Most recently, a systematic review by Fu et al. reported LT identifying primary tumor in 72% (18/25) patients with no findings (19). The cohort size included in the systematic review was limited by heterogeneity of preoperative workups, definitions of unknown primary, and limited information regarding exact surgical techniques utilized in the literature. A prospective, multi-institutional trial utilizing homogenous preoperative workup, imaging, and surgical techniques would be required to present an accurate UPHNC diagnosis from LT.
In accordance with current changes in the epidemiological landscape in oropharyngeal SCC, the majority of neoplasms (75%) in this study were p16 positive (24). Although conclusions cannot be drawn based on low sample size, the detection rate of p16 positive tumors was higher than that of p16-negative tumors, rates being 75 and 25%, respectively.
Despite a large range of tumor isolation reported from LT, it is a useful adjunct in UPHNC identification and carries low risk of morbidity. The most common adverse event from LT is postoperative bleeding in 5% of cases (19). In this study, although three patients had bleeding events after surgery, none were related to the LT itself. Given that all reported LT UPHNC diagnostic rates exceed this value, it may be reasonable to perform LT at the time of panendoscopy with intent to save the patient a separate surgery and potentially expedite diagnosis and treatment.
The primary weakness of this study, one shared among all of the existing literature, is a small patient cohort. The uncommon presentation of unknown primary SCC in the head and neck in addition to our strict criteria were some of the reasons explaining the number of patients included in our study. After the literature review, only three studies, namely, Mehta et al. (1), Patel et al. (14), and Nagel et al. (17), provided enough information to determine an identification rate for LT after a negative clinical workup, including an absence of suspicious findings on PET-CT, panendoscopy with biopsies, and palatine tonsillectomy. When all suspicious findings were excluded, 43 cases from the three studies remain, with 34 receiving LT (Table 4). Although a small patient cohort is present, it is similar to other studies and increases the number of patients with a negative clinical workup and subsequent LT by almost 50%. Another potential weakness of this study is that three differing resection techniques were utilized, although successful identification of a primary was achieved with each technique. Of note, seven patients had a neck dissection concurrent with the tonsillectomy, three patients had a neck dissection as a second procedure, and six elected to not have a neck dissection. The differences in practice patterns were largely a result of recommendations from tumor board, dependent on the characteristics of the metastatic node and if the patient elected to receive adjuvant therapy. Finally, in eight patients, LT was only performed on the side of the presenting nodal metastasis. While unilateral LTs were performed to reduce patient morbidity, reported rates of unknown primary in the contralateral lingual tonsil are 10% (18).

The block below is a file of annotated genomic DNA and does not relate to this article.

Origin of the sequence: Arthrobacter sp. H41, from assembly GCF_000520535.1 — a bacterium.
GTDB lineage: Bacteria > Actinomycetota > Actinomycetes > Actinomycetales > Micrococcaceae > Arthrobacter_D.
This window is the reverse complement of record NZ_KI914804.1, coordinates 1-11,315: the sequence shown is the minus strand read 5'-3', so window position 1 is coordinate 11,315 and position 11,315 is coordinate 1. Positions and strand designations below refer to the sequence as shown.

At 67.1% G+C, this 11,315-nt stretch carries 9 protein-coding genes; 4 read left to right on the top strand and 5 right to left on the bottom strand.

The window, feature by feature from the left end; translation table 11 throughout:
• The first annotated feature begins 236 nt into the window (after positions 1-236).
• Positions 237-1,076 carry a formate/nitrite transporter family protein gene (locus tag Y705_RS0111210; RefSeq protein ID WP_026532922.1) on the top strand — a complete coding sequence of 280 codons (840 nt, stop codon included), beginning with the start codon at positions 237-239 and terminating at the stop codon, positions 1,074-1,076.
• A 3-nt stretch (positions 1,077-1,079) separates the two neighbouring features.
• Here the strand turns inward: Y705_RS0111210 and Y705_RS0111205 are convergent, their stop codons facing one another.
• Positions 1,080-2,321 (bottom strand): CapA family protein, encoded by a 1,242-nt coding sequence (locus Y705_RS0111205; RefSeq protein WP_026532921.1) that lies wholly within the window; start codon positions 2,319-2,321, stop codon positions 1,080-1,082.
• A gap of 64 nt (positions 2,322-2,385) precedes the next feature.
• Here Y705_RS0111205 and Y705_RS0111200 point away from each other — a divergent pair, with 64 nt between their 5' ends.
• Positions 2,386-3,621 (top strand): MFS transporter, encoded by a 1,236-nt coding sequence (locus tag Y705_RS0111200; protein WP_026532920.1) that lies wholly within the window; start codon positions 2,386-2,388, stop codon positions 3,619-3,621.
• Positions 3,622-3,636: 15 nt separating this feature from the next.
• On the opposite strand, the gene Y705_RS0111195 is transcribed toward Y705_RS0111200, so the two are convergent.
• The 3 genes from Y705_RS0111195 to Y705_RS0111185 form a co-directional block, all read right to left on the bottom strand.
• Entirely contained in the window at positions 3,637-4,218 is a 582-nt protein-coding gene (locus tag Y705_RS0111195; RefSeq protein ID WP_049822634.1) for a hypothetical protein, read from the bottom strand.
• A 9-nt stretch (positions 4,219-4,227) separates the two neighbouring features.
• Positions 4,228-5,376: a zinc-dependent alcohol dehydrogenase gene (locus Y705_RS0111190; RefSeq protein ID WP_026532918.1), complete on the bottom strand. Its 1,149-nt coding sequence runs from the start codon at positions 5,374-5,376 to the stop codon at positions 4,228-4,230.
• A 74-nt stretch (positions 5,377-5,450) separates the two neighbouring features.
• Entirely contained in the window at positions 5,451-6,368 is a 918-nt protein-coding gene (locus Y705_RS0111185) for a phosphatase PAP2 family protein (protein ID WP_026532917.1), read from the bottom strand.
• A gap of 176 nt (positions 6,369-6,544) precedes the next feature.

Table 4. Proportion of patients without suspicious findings on diagnostic workup and identification in the lingual tonsil.
The rate of unknown primary detection from LT in patients with a negative PET/CT was 25%. The rate of unknown primary detection from LT in the literature ranges from 18 to 90%, although cohort size is a limitation of all existing studies. Nevertheless, LT improves unknown primary site identification and carries low risk of complications and therefore should be advocated in the diagnostic algorithm for UPHNC to minimize treatment morbidity.
This study was carried out in accordance with the recommendations of the Dartmouth-Hitchcock Institutional Review Board. Due to the retrospective nature of the study, the Institutional Review Board waived the necessity to obtain patient consent as long as all patient identifiers are kept confidential.
This manuscript was presented at the Fifth Annual Surgical Trainees Advancing Research Symposium, Dartmouth-Hitchcock Medical Center, Lebanon, NH, USA, April 2017.
CS, MP, BG, and JP: helped with study design; data acquisition, analysis, and interpretation; and coauthored manuscript.
Conflict of Interest Statement
The authors declare that the research was conducted in the absence of any commercial or financial relationships that could be construed as a potential conflict of interest.
This research did not receive any specific grant from funding agencies in the public, commercial, or not-for-profit sectors.
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Keywords: squamous cell carcinoma, unknown primary, lingual tonsillectomy, transoral robotic surgery, transoral laser microsurgery
Citation: Sudoko CK, Polacco MA, Gosselin BJ and Paydarfar JA (2018) Diagnostic Value of Lingual Tonsillectomy in Unknown Primary Head and Neck Carcinoma Identification After a Negative Clinical Workup and Positron Emission Tomography-Computed Tomography. Front. Oncol. 8:118. doi: 10.3389/fonc.2018.00118
Received: 12 January 2018; Accepted: 03 April 2018;
Published: 20 April 2018
Edited by:Jesper Grau Eriksen, Odense University Hospital, Denmark
Reviewed by:Philippe Gorphe, Institut Gustave Roussy, France
Andreas Dietz, Leipzig University, Germany
Vincent Vander Poorten, KU Leuven, Belgium
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*Correspondence: Joseph A. Paydarfar, firstname.lastname@example.org